Since 2002, the 10,000-person town of Manchester, Tennessee, has blazed the independent festival trail. Bringing tens of thousands of Bonnaroovians from all over the world, Bonnaroo provides an oasis for all who come.
Everyone has a different reason for visiting the Farm. For some, it’s a spiritual thing. They’re looking to connect with others and grow something inside of themselves. For others, The Farm is an escape: it offers a shield from the world, where you can pay your neighbors in high-fives and tell strangers that you love them.
Bonnaroo is an unrivaled experience: from the unbearable heat and the occasional whiff of nearby porta-potties to the climaxes of sets and smiling at everyone because you can’t help it. The positives outweigh the negatives. The sunburns and cramping feet hold nothing to the music and dancing all around you.
If you’re anything like me, you avoid public interaction with strangers. In any situation, I usually turn to my phone so that others won’t bother me, and I won’t bother them. It’s not like this at the Roo. (That’s what the cool kids call it).
One hour in, and I’m among all-new friends who want to hold a conversation and not just small talk. People want to know you, and I found myself wanting to know them. Is that important? Yes, yes it is. It is important to be able to talk to strangers. I found connections with everyone for some reason or another.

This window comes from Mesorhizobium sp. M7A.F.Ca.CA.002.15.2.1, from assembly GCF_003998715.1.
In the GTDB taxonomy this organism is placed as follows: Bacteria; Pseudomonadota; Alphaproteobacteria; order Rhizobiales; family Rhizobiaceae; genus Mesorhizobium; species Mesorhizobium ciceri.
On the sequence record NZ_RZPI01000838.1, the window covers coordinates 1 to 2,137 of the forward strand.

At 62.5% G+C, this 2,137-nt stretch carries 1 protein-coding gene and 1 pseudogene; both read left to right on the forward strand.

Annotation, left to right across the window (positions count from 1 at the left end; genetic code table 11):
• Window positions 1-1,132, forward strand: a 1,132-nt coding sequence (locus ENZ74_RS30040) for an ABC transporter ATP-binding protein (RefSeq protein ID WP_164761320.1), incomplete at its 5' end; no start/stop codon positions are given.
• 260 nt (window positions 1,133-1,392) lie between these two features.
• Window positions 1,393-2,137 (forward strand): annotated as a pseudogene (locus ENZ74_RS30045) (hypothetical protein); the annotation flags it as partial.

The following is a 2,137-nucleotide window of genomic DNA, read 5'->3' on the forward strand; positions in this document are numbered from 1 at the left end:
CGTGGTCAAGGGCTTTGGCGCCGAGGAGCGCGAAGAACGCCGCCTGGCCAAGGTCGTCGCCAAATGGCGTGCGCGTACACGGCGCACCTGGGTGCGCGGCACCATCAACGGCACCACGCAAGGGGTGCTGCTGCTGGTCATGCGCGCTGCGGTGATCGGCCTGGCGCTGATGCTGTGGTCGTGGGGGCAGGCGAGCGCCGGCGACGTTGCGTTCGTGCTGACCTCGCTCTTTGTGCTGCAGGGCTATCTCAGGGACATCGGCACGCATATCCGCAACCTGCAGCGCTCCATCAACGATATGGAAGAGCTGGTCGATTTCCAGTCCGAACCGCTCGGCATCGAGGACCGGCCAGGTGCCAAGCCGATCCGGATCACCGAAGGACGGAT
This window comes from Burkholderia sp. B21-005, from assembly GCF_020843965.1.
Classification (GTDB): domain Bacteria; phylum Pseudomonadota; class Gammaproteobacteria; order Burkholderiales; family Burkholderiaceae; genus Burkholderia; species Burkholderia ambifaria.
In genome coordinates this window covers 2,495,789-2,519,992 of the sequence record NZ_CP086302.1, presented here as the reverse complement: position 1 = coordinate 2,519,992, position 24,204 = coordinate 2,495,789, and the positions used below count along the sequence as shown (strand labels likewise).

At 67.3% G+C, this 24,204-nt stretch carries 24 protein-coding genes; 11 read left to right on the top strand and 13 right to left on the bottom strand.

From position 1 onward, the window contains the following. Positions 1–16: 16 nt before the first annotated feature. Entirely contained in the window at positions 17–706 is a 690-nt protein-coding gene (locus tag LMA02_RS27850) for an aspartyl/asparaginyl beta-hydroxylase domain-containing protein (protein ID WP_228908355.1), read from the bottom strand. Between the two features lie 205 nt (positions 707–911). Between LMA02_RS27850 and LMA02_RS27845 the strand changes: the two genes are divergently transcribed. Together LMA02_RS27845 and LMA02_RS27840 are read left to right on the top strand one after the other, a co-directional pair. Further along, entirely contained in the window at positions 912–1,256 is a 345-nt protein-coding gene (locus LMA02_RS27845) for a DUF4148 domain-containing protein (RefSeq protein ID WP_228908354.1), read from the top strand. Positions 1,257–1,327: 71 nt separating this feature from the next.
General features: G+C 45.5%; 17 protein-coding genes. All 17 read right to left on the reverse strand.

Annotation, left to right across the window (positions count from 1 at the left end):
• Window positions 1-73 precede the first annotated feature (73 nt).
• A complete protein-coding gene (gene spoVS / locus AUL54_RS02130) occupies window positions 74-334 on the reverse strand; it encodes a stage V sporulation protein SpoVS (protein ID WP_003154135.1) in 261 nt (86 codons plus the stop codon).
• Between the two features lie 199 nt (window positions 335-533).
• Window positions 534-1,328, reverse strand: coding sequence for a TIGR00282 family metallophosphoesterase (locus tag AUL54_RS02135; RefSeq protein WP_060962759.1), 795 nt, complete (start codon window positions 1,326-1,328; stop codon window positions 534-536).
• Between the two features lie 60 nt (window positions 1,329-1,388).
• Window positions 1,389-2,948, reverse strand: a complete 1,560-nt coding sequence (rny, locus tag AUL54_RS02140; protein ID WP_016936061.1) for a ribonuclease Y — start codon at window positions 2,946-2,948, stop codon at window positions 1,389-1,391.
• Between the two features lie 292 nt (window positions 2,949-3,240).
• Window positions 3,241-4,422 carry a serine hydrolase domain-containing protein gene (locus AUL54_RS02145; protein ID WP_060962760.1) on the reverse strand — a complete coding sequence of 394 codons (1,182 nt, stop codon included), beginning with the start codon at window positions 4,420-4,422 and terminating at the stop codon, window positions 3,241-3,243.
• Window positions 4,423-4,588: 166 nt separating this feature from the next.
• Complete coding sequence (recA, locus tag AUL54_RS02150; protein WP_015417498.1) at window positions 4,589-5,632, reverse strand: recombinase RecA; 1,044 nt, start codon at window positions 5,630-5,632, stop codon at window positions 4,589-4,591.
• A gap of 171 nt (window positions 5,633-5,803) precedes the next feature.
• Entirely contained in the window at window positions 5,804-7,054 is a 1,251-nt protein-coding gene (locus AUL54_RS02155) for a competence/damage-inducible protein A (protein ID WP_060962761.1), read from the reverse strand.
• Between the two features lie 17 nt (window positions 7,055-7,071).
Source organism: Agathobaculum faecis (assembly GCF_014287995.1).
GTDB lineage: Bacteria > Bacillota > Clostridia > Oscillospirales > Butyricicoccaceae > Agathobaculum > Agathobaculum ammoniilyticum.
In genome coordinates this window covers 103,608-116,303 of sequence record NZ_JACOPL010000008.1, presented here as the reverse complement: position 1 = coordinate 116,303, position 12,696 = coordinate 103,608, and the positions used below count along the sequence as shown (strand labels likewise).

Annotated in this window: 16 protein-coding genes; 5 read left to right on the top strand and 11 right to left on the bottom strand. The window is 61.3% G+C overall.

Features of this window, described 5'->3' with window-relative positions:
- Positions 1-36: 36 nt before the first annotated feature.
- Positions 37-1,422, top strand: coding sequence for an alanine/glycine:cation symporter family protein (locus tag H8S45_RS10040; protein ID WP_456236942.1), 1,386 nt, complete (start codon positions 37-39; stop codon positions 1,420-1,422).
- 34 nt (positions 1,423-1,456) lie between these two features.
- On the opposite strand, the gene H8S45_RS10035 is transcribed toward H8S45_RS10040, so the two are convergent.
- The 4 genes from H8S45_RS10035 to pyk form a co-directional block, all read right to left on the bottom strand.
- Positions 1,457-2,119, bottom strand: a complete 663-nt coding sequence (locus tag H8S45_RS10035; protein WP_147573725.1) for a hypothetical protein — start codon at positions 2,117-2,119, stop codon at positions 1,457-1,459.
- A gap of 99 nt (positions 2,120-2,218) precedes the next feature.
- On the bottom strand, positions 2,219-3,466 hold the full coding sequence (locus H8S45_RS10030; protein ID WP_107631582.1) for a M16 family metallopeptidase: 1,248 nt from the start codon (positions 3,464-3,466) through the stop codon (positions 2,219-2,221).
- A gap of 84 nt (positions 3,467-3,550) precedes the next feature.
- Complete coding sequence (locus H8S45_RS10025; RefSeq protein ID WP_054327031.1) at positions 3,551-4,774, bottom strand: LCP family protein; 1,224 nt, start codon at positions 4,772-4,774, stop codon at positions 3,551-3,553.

The older I get, the more important it is to make the most out of this time. Isn’t that what Bonnaroo has always been about?
I learned Australian ball games, new card tricks and even a few lessons about camping in general from those around me in the camping site. It was hard to walk in knowing what to expect, and I would have never expected this.
This may have been my first year at Bonnaroo, but I felt at home. I could hardly tell experienced Bonnaroovians from the new comers because everyone was one in the same.
Each attendee had a security-sensor wristband that granted them access into the grounds. As media, I got into a special media trailer, where I was yards away from artists’ trailers. I ohhhed-ahhhed all through my first day of Bonnaroo. Everything was so instagrammable.
With acts from Deadmau5 to Billy Joel, no one’s taste was overlooked. A comedy tent provided comic relief and distraction from the fact that no one had showered in days. Food of all origins was available. Amish donuts, a personal favorite, barbecue from all over the nation, and even vegan options were in attendance.
I’d like to give special attention to the Amish Baking Company for its donuts. Hailing from Florida, the company always had a line at its booth. Customers had two options; donut or pretzel. If I could have, I would have survived completely on their donuts my four days there. Unfortunately, glaze and dough are only two food groups.
Bonnaroo seemed to have everything. The shopping was endless, food was forever and music was always playing. There was even a hair salon. Worried about missing your favorite shows or the big games? No worries, “Game of Thrones” was playing, sporting events were broadcast, and there were even movie quote-along parties.
Every festival I had been to before was an EDM festival full of jumping and dropping, but this was entirely different. Bonnaroo was environmentally friendly (which I loved) and offered free clean water to all goers.
Will I go back? Absolutely. This time, I will be a bit more prepared, but I will return. I will return for the high-fives, the cuisine and the music. Actually, there’s nothing I wouldn’t return for.
The community was amazing. Everyone may have been there for different reasons, but they were all there for the same result. ThisWoodstock-inspired event may not be for everyone, but everyone is invited.